96

I think you should double down on effort AND interview for other roles. I was once put on a PIP, it was shocking at the time and I didn't totally agree with it but I realised it wasn't totally unfair. My solution was for the next three months I worked my butt off to improve and impressed the management enough I was able to hand in my notice on the same day ...


80

The company has no business being interested in what you do in your spare time. As long as you keep this outside of work hours, there isn't really much they can do to stop you. However in the interests of not appearing to be in open rebellion against the company you should probably keep this relatively discreet, by which I mean don't put up posters ...


72

The situation you're describing is tough. Layoffs have a very real impact on both the individuals that are let go and those that remain. I'm sorry you're experiencing this. Here are some things to consider that may help you and your colleagues cope with the added stress and emotions following a layoff: Acknowledge the layoff and the feelings of your ...


69

This is not a decision you want to spend a long time contemplating: the longer you take to act the more suspicious it will look when you eventually come forward. I really see three options: 1. Honesty In this situation you are - somewhat - putting yourself at this company's mercy, and also counting on their generosity, which may be ... silly. You go to ...


67

Being fired is reserved for individual personnel issues: performance, behavior, etc. This would be targeted at a single individual. Being laid off is when the company is having financial issues and needs to remove costs. This is almost never just a single individual losing their job or the suspicion would be that it's actually a firing. Note that financial ...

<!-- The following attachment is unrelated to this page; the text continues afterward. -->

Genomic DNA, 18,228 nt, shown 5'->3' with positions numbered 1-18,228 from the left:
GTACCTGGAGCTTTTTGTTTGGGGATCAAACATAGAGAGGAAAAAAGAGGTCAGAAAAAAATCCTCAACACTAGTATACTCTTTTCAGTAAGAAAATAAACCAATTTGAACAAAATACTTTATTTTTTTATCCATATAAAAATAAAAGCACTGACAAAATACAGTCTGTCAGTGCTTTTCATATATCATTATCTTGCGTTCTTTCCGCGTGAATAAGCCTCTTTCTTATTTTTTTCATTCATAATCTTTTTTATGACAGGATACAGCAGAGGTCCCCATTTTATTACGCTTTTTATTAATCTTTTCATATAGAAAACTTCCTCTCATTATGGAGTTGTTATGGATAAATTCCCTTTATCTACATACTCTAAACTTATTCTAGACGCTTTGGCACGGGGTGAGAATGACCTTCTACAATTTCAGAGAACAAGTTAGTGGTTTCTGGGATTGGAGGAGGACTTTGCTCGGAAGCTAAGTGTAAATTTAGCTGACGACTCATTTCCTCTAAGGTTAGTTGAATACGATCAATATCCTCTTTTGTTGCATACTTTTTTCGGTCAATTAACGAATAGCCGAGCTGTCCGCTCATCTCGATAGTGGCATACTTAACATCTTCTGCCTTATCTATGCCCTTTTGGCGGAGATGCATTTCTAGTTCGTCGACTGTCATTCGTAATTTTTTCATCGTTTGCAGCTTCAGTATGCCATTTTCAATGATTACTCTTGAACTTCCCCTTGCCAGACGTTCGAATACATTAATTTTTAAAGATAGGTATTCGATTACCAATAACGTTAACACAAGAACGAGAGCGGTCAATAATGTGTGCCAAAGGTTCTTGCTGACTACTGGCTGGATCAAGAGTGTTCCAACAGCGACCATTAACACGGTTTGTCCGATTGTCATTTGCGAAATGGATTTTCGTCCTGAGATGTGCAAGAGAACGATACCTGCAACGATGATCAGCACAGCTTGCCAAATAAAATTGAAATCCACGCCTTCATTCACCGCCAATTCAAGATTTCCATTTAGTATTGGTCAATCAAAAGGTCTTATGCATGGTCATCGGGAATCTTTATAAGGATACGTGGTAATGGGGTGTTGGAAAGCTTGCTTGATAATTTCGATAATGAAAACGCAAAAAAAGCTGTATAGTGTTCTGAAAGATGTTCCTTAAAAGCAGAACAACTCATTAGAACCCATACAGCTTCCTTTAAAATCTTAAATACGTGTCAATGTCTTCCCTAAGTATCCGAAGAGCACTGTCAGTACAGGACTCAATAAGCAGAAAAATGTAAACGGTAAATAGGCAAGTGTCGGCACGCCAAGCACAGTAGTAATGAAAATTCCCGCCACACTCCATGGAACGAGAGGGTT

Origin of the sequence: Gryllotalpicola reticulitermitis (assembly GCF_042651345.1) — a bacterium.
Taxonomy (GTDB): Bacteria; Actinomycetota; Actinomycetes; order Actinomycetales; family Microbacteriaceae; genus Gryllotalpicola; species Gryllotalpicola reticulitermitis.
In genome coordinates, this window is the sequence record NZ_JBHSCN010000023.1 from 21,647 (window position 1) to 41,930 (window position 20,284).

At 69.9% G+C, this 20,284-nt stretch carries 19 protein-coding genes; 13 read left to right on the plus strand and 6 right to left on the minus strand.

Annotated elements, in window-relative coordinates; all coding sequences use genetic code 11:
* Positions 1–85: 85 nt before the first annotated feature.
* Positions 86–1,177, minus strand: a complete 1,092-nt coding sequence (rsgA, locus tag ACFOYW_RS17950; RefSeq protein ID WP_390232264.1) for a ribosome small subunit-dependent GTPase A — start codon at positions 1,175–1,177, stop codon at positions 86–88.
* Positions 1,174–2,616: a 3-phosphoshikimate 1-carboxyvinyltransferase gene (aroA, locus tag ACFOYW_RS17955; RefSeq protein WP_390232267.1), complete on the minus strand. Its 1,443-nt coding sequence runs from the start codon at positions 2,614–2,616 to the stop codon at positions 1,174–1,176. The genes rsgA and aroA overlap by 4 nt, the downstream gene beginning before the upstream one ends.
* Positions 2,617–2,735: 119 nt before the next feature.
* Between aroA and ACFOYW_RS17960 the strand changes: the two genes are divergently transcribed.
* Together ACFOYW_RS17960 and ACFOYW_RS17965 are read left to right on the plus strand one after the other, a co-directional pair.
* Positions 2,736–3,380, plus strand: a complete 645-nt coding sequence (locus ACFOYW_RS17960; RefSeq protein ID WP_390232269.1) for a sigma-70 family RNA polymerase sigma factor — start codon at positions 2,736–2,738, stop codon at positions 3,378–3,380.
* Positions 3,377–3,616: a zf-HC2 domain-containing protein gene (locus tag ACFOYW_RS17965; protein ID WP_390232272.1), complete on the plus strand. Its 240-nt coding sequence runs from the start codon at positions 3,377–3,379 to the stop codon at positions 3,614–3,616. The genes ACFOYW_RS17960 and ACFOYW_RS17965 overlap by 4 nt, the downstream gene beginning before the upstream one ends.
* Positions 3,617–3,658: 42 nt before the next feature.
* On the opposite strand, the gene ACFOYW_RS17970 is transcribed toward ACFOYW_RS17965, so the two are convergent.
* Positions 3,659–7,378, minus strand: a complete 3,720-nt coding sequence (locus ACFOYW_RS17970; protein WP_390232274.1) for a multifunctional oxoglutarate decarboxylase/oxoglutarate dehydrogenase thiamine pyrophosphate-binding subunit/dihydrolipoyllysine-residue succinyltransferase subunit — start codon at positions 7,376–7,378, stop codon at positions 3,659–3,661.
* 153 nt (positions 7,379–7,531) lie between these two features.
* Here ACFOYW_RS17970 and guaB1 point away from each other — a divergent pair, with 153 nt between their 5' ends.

65

I suppose, theoretically, a terribly short-sighted organization might potentially see a manager with little to do in this situation and consider laying that person off. But that would be exceptionally rare. And quite stupid. Companies are generally not in the business of laying off people with a proven record of being able to create successful self-...


61

Rarely if ever will an employer give a direct, honest & unwavering answer to this question. Either because they can't/don't want to show their hand, or because they honestly don't know. Or the answer they give today could change tomorrow. I have a former colleague who was told by a trusted source on one day that "no layoffs are coming." 2 days later, we ...


60

Setting aside the personal issues with knowing a coworker will soon be terminated (which may be troubling but really is none of your business), there is a bigger management problem here that needs to be addressed (and can coincidentally fix your dilemma as well). The Root Problem Based on the scenario you are describing, it seems clear there is ...


58

This is a very real phenomenon. The people who are laid off receive a shock, of course, and may be upset at first, but they go on to something new and hopefully exciting. You on the other hand still have the worry hanging over you, you miss your friends, you did not get new replacement friends, and in some cases you are also being asked to do more work (...


54